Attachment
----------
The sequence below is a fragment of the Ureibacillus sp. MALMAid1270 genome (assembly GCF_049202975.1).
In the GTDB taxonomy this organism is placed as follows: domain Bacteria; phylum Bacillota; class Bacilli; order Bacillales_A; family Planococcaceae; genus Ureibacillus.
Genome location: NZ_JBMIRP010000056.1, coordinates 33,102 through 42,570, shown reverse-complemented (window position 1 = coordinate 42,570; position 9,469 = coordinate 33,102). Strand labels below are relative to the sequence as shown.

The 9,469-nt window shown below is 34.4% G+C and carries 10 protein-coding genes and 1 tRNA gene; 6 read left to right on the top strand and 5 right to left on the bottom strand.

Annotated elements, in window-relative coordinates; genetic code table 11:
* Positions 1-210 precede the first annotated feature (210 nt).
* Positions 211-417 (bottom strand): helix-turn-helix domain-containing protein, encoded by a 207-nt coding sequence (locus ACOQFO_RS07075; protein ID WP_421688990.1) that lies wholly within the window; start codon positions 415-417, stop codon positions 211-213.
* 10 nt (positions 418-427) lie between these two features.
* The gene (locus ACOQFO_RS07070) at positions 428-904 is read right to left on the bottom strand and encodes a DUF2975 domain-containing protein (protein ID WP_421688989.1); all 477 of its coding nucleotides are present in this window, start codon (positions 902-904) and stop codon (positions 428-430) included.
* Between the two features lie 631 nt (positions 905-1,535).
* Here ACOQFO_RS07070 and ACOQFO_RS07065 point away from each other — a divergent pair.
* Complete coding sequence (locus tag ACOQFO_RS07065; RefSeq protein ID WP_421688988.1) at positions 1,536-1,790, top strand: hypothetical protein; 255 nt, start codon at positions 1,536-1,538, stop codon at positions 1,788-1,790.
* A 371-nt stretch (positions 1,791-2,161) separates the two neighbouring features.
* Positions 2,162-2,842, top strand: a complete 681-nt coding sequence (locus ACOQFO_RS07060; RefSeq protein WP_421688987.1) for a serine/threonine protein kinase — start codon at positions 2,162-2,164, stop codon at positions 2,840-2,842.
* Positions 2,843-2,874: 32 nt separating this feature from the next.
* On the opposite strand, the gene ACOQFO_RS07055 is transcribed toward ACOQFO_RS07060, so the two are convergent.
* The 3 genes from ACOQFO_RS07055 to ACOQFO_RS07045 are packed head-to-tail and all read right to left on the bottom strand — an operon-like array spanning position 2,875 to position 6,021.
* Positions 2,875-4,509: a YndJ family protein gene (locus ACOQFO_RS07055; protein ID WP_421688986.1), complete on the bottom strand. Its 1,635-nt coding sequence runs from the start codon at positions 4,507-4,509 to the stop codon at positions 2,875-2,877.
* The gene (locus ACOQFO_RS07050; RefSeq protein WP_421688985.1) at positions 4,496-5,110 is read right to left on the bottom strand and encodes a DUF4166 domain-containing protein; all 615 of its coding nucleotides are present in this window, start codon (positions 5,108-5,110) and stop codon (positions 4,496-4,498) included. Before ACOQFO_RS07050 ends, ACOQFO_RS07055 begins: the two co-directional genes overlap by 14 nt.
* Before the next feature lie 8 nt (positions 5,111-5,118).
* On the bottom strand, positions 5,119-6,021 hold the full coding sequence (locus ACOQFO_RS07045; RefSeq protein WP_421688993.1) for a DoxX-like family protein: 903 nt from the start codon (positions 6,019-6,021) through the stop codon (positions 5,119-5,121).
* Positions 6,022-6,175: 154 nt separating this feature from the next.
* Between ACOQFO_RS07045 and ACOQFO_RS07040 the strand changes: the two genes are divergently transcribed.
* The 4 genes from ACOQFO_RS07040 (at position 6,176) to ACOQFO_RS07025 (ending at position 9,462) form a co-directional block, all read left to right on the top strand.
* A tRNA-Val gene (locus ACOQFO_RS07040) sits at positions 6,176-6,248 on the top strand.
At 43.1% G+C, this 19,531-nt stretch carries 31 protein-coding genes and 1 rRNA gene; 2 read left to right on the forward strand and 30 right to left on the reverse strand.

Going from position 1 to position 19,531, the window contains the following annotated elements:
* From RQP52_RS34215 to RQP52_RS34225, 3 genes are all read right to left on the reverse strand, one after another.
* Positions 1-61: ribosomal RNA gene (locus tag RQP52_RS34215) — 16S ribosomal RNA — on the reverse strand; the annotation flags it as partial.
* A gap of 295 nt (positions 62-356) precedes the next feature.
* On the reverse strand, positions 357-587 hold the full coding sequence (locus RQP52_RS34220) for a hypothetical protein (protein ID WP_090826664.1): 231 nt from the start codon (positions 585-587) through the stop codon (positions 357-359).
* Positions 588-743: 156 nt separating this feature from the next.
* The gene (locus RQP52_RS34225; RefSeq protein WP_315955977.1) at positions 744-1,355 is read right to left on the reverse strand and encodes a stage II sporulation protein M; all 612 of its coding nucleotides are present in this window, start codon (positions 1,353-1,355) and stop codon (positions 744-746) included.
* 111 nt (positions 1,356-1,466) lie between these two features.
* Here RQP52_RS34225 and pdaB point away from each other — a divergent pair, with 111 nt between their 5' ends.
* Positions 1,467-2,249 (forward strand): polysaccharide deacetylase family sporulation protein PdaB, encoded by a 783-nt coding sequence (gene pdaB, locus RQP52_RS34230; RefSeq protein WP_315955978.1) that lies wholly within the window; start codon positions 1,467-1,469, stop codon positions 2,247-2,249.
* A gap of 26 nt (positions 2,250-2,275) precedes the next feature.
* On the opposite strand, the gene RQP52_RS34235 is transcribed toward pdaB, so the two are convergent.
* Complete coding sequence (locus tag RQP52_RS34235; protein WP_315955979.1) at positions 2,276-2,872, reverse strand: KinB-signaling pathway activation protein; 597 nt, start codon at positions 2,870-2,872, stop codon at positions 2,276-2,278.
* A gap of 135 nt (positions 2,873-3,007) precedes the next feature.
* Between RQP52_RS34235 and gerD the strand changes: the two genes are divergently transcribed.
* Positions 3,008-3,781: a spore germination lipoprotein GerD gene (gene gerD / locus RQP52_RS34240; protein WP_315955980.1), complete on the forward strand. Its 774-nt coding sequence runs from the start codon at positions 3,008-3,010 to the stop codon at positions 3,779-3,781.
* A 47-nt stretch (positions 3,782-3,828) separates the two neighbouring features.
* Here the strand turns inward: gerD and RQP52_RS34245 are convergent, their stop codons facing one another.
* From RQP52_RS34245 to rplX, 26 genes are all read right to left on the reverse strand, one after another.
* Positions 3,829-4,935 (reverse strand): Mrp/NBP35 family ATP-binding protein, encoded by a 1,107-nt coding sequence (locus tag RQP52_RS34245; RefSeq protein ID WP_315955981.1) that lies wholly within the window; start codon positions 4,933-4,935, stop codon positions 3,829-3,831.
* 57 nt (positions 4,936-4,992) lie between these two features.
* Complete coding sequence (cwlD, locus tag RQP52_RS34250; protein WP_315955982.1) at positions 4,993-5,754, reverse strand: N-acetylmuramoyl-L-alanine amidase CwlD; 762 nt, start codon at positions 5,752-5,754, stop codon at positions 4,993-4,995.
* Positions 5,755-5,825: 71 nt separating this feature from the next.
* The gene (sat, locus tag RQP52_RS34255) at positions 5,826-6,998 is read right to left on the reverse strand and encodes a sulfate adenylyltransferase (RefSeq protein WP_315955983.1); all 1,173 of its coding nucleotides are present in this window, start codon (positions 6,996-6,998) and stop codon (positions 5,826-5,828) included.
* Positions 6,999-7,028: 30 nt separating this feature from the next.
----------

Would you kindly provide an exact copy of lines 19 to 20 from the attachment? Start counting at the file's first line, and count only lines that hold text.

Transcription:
* The gene (locus ACOQFO_RS07050; RefSeq protein WP_421688985.1) at positions 4,496-5,110 is read right to left on the bottom strand and encodes a DUF4166 domain-containing protein; all 615 of its coding nucleotides are present in this window, start codon (positions 5,108-5,110) and stop codon (positions 4,496-4,498) included. Before ACOQFO_RS07050 ends, ACOQFO_RS07055 begins: the two co-directional genes overlap by 14 nt.
* Before the next feature lie 8 nt (positions 5,111-5,118).